s campaign. Current law does not limit the amount of moneyindividuals, groups, and businesses may spend on independent expenditures. Theseexpenditures, however, must be disclosed to election officials.
Other Political Spending.
Some political spending is not considered a politicalcontribution or an independent expenditure.
This broad category includes “member communications”— 
spending by an organization to communicate politicalendorsements to its members, employees, or shareholders. This spending is notlimited by state law and need not be disclosed to election officials.
  Payroll Deductions.
Under limited circumstances, employers may withhold money from an
employee’s paycheck.
The withheld funds
are called “payroll deductions.”
Some common
Legislative Analyst’s Office
 7/18/2012 9 AMFINALPage 3 of 5payroll deductions include deductions for Social Security, income taxes, medical plans, andvoluntary charitable contributions.
Union Dues and Fees.
Approximately 2.5 million workers in California are represented by alabor union. Unions represent employees in the collective bargaining process, by which theynegotiate terms and conditions of employment with employers. Generally, unions pay for theiractivities with money raised from (1) dues charged to union members and (2) fair share fees paidby non-union members who the union represents in the collective bargaining process. In many
cases, employers automatically deduct these dues and fees from their employees’ paychecks and
transfer the money to the unions.
 Payroll Deductions Used to Finance Political Spending.
Many unions use some of the fundsthat they receive from payroll deductions to support activities not directly related to thecollective bargaining process. These expenditures may include political contributions andindependent expenditures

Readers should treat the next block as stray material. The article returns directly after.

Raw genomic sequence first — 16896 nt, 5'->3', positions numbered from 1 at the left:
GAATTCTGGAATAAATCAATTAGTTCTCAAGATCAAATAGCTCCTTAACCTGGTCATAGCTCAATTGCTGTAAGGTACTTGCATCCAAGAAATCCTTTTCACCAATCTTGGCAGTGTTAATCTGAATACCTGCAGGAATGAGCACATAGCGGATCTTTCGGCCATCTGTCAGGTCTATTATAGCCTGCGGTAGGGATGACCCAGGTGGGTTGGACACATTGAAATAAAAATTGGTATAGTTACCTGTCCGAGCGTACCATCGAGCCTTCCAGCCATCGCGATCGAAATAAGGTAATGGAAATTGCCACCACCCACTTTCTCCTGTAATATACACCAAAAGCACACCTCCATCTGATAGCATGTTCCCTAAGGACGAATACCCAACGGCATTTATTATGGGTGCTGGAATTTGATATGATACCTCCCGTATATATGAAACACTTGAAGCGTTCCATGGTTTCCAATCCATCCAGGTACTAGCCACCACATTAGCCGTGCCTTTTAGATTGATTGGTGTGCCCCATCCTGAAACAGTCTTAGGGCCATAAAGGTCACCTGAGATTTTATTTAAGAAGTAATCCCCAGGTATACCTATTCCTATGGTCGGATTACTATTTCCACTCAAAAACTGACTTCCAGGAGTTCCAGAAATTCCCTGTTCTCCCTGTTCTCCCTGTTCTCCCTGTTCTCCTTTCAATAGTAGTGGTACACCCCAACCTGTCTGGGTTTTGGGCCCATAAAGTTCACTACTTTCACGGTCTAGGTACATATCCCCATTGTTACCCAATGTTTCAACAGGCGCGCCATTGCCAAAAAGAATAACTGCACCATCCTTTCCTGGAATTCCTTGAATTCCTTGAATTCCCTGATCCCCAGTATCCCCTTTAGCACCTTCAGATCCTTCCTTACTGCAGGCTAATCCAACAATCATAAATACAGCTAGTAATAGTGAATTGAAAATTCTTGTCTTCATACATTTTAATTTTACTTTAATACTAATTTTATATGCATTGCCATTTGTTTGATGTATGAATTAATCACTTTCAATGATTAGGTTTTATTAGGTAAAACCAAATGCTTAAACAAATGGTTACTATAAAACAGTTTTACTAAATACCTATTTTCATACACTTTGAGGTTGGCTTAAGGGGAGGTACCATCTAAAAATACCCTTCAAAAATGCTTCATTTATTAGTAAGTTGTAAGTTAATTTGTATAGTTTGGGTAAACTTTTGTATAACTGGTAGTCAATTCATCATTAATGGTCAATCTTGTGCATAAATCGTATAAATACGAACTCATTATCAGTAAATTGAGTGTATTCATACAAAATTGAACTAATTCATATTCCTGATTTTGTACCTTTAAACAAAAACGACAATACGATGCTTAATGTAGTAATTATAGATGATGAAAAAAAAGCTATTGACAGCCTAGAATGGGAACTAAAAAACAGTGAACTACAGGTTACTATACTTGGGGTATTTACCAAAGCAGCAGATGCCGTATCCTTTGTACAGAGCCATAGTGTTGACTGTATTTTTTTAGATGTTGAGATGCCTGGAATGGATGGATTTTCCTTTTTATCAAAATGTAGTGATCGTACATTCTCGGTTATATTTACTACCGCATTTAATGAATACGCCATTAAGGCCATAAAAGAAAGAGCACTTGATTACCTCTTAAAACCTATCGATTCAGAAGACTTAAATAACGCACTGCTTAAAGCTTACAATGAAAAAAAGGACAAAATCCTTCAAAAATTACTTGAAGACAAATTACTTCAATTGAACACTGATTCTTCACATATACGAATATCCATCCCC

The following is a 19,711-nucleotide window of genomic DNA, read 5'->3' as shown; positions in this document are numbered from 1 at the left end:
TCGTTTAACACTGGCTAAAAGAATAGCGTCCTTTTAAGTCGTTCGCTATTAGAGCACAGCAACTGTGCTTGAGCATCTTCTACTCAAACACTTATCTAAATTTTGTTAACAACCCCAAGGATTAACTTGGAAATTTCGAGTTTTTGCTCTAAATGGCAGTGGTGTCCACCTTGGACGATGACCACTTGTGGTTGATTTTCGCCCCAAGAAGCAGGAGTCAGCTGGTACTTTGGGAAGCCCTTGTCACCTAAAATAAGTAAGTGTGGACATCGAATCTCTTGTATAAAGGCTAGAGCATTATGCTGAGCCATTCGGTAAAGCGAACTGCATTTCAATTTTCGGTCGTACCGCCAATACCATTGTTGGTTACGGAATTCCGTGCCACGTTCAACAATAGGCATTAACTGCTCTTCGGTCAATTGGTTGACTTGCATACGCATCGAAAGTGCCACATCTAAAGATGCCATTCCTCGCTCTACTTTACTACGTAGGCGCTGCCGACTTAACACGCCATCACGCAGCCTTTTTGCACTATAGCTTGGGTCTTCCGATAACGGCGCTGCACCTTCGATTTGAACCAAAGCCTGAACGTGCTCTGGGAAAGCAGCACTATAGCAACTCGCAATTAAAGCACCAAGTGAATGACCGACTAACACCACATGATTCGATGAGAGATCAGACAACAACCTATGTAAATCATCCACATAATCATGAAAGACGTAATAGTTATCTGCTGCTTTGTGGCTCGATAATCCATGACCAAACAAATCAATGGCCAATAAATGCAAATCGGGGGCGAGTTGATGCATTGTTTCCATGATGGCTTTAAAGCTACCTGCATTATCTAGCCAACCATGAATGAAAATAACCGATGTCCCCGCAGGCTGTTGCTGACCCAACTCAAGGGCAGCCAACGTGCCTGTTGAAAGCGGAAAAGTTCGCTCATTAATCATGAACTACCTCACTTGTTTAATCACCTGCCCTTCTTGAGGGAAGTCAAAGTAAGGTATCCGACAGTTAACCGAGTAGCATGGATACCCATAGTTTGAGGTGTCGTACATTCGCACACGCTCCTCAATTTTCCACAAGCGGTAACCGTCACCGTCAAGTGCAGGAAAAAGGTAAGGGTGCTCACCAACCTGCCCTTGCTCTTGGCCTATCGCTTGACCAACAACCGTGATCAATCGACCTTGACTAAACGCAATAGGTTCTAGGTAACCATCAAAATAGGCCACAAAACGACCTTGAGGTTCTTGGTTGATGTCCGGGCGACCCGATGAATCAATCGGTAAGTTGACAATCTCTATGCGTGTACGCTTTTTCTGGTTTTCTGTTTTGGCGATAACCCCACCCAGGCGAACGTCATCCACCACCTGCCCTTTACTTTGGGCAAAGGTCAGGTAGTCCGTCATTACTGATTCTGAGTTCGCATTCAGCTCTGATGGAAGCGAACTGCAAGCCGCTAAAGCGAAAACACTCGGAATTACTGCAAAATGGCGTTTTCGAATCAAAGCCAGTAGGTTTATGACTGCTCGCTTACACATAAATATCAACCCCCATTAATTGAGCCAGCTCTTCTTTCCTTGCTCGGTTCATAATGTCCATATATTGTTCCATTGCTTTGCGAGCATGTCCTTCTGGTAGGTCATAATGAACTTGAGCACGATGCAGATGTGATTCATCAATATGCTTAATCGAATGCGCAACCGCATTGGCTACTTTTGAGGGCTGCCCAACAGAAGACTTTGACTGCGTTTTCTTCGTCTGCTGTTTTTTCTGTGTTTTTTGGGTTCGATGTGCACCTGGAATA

as well as spending to communicate political views to unionmembers. Non-union members may opt out from having their fair share fees used to pay for thispolitical spending and other spending not related to collective bargaining. Other than unions,relatively few organizations currently use payroll deductions to finance political spending inCalifornia.
The measure changes state campaign finance laws to restrict state and local campaignspending by:
Public and private sector labor unions.

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Butch Martin added this note
This prop should also stipulate that the union, corporation or other hi-powered entity must be a legal resident within the jurisdiction of local elections if they intend to give money to local political candidates. This would be required for all three sources or types of contributions stated in the above prop.
Richard Karpinski added this note
The key to understanding the impact of this proposition has been completely missed in this analysis. What sources of funding to support or oppose candidates and propositions ARE NOT covered? That is WHOSE DOLLARS ARE NOT restricted? THEY are the ones who benefit. THEY are likely both the creators and the beneficiaries of this proposition. Ask the League of Women Voters or some other non-partisons.